Israel, US Resume Military Aid Talks

Israel, US Resume Military Aid Talks Israel, US Resume Military Aid Talks

Israel and the United States have resumed talks on future defense aid that Prime Minister Benjamin Netanyahu suspended in protest at the Iran nuclear deal, the Israeli ambassador to Washington said on Sunday.

The allies had been looking to agree on a 10-year aid package to extend the current US grants to Israel worth $3 billion annually, which are due to expire in 2017. But Netanyahu froze negotiations ahead of the July deal reached between Iran and world powers, which Israel deems insufficiently stringent, Reuters reported.

“Discussions over a new memorandum of understanding between Israel and the United States, which had been on hold for some time, resumed this past week in Washington,” Ambassador Ron Dermer said in a Facebook post, using a term for the military-aid agreement.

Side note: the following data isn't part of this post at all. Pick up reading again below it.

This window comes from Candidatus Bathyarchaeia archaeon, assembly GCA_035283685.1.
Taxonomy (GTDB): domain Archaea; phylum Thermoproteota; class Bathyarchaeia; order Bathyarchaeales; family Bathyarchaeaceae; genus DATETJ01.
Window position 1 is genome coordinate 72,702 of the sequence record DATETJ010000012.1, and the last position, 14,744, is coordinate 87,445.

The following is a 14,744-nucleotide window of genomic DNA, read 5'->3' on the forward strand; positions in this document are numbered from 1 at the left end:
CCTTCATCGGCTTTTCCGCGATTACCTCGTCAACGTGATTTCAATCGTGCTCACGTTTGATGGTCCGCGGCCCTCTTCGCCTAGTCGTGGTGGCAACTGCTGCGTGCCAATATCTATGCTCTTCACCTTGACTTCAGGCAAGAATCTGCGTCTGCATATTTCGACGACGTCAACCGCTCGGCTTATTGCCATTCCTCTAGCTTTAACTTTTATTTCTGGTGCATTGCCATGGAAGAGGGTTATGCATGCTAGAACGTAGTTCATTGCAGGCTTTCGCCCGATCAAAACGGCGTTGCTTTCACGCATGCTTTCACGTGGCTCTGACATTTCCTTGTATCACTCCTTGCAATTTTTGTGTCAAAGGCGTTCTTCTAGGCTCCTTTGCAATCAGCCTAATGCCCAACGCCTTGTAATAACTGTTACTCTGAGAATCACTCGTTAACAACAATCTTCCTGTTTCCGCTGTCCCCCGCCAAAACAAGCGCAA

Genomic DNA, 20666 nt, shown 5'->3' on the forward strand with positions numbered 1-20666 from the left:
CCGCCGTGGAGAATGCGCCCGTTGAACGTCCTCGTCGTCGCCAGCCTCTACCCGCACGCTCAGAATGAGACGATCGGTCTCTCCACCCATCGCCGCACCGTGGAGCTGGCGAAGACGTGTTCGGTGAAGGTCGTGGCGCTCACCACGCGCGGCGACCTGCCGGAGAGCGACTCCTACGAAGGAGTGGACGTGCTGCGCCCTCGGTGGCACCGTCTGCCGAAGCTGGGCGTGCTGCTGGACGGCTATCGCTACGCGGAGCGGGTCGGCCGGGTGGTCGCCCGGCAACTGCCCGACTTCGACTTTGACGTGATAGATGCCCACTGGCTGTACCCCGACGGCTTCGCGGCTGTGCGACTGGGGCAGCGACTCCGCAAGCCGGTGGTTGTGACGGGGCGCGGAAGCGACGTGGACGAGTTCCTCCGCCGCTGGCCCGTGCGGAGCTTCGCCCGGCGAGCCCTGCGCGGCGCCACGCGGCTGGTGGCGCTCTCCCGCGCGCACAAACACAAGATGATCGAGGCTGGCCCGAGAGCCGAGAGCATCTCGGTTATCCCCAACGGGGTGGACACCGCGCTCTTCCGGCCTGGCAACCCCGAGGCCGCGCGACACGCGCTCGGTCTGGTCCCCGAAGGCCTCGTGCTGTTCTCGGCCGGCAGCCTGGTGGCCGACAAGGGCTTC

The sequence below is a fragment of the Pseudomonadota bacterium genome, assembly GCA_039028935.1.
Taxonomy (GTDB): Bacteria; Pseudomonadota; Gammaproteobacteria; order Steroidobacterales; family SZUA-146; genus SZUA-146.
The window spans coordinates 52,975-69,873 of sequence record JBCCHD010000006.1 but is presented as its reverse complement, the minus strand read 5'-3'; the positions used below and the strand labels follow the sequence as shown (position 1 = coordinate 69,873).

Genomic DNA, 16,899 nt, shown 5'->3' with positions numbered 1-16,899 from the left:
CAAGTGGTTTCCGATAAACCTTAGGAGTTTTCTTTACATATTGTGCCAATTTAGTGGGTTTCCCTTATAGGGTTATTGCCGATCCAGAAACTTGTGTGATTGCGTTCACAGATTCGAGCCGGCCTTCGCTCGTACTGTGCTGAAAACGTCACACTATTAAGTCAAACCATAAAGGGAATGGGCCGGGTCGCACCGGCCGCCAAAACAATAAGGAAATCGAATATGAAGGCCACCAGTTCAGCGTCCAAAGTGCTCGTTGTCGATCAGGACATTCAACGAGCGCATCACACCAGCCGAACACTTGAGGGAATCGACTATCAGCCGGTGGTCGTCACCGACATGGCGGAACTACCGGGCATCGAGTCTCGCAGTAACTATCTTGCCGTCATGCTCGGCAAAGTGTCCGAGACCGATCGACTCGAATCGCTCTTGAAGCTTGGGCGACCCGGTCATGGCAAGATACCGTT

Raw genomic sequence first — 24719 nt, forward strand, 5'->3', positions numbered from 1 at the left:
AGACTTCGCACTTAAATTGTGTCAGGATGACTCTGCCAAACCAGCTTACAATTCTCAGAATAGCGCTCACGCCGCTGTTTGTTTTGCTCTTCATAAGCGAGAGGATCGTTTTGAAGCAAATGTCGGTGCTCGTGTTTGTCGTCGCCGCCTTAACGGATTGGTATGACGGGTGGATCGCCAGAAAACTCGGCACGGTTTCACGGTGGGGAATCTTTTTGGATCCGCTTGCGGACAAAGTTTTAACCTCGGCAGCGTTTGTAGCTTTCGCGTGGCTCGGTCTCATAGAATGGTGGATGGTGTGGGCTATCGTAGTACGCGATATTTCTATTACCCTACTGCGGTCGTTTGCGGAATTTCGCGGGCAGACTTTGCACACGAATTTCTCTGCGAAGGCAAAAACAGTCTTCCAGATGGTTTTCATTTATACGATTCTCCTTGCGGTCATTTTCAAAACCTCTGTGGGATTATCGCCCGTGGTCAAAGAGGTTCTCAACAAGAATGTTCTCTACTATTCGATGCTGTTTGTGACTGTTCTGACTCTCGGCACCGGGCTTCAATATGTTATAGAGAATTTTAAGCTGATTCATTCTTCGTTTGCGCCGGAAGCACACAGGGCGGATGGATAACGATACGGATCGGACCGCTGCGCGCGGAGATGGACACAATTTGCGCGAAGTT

Before the suspension, the two sides were close to a new package of grants worth $3.6 billion to $3.7 billion a year, US and Israeli officials have said. They have predicted that the amount could rise further as Israel argues that it needs more aid to offset a likely windfall for Iran in sanctions relief.

The top US military officer, Marine General Joseph Dunford, arrived in Israel on Saturday for a visit that Dermer said would include military-aid discussions. He added that Israeli War Minister Moshe Yaalon, visiting Washington later this month, would pursue those talks, as would Netanyahu when he meets US President Barack Obama in the White House on Nov. 9.